Rahaf Mohammed al-Qunun was welcomed by Canadian Foreign Minister Chrystia Freeland as a “brave new Canadian”, reported Reuters. Al-Qunun was wearing a grey hoodie with the word “Canada” written across it in red, and a blue cap sporting the logo of the United Nations High Commissioner for Refugees,
A 20-year-old friend of al-Qunun told The Guardian last Monday that the threats she faced were real. “She’s ex-Muslim and has a very strict family,” the unidentified friend was quoted as saying. “They are using violence with her and she faced sexual harassment. She received a threat from her cousin – he said he wants to see her blood, he wants to kill her.”
Critics of Canadian Prime Minister Justin Trudeau’s decision to grant asylum to al-Qunun indicated that ties between Saudi Arabia and Canada could deteriorate. The ties had become strained last year when Ottawa flagged human rights abuses in the kingdom. In August, when Canada sought the release of jailed activists especially women, Riyadh responded by expelling the Canadian Ambassador and recalling its envoy to Ottawa. Saudi also transferred its citizens being treated in Canadian hospitals outside the country and withdrew students from scholarship programmes in Canadian universities, reported CNN.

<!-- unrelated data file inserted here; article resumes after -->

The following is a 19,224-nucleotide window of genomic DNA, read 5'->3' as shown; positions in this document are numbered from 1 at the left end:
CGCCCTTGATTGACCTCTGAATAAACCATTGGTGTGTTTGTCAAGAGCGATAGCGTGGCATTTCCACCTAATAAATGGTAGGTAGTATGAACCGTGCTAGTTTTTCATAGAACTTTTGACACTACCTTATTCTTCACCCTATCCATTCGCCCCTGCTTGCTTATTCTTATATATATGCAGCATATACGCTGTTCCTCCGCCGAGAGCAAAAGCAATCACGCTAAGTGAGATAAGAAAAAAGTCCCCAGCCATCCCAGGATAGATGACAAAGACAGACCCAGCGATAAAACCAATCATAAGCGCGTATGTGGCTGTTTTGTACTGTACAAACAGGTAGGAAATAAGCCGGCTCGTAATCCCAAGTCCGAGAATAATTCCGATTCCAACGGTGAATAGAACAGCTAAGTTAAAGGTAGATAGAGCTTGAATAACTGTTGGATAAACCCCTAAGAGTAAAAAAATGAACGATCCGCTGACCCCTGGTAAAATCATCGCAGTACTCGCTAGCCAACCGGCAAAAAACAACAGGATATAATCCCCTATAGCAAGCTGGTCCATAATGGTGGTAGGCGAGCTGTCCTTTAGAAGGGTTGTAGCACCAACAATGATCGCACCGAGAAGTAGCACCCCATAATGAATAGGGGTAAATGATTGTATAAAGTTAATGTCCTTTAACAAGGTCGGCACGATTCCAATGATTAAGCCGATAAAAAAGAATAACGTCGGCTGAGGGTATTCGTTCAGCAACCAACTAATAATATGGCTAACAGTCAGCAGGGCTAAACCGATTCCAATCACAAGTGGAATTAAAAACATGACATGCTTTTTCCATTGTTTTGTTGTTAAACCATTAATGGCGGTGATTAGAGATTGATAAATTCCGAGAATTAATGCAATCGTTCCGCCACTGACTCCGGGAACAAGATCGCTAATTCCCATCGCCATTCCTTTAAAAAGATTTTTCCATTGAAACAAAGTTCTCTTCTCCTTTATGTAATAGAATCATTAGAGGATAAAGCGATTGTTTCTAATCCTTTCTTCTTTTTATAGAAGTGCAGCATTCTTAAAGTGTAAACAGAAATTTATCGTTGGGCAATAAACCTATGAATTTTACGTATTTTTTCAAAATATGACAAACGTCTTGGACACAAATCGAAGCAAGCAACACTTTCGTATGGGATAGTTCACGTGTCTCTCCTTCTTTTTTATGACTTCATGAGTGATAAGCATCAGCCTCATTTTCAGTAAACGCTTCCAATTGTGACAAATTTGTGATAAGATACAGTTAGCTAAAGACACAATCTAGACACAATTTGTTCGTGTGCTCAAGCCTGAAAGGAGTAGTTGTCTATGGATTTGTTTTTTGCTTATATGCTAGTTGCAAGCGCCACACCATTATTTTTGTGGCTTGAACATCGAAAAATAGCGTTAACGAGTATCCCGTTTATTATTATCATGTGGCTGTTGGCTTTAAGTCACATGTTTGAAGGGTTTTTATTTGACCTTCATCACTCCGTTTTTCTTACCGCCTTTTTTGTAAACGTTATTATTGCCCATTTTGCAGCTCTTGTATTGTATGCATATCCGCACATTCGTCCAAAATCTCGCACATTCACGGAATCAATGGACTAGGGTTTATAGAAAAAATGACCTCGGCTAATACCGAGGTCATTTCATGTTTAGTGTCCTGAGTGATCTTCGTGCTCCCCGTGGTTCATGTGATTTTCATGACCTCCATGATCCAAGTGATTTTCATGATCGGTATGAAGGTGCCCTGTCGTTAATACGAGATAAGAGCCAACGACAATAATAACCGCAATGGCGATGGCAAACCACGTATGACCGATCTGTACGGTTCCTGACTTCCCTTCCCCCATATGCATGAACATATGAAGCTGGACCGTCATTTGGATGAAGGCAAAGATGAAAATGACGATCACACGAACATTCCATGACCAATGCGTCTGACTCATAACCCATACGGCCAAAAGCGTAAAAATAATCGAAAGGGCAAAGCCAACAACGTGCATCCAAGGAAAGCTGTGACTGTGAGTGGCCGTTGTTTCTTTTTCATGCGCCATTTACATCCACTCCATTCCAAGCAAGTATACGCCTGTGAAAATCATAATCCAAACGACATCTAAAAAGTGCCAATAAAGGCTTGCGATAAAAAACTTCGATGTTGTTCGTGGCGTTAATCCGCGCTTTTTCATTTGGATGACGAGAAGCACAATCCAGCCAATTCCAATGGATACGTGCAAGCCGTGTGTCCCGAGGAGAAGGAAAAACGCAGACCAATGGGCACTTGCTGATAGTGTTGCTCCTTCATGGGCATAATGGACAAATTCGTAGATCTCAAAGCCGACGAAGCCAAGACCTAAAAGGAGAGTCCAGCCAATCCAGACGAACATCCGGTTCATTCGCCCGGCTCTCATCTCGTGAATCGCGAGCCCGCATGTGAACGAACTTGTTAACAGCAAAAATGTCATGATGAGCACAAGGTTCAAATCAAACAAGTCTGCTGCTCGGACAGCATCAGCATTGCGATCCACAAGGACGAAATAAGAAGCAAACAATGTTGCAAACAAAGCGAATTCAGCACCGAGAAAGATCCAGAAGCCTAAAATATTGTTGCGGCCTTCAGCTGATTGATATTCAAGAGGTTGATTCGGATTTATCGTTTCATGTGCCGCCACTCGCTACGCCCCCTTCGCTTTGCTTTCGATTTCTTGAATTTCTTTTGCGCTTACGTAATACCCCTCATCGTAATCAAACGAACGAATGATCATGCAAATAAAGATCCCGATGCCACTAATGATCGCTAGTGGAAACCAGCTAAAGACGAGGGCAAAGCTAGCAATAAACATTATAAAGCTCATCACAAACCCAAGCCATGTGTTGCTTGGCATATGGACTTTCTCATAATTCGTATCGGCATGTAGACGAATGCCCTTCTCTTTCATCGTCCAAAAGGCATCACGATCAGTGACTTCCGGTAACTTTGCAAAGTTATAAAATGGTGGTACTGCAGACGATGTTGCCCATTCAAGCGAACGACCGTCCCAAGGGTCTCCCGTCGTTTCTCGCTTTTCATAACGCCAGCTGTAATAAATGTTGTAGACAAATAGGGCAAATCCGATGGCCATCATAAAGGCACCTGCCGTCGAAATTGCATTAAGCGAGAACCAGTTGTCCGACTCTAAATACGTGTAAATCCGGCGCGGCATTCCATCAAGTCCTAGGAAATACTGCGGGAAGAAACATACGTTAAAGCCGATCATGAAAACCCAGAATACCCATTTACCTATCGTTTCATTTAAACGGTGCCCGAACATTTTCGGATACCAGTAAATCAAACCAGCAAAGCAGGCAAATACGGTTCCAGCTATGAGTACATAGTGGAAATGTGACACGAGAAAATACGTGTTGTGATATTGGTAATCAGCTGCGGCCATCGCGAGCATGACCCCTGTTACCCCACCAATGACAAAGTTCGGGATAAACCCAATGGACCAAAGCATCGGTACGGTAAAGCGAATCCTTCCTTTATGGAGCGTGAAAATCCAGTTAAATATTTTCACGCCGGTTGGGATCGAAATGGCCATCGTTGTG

Al-Qunun who arrived in Bangkok last week intending to seek asylum in Australia, barricaded herself in a hotel room in Suvarnabhumi airport’s transit area after she was initially denied entry into Thailand. She posted messages on Twitter saying she had escaped Kuwait, where her she had been on a visit with her family, and did not want to return to them in Saudi Arabia. Her appeal was picked up by activists who organised a #SaveRahaf campaign within hours. Al-Qunun’s case led to Canada’s offer of asylum.
Al-Qunun took up Canada’s offer as Australia was still taking time to consider her request.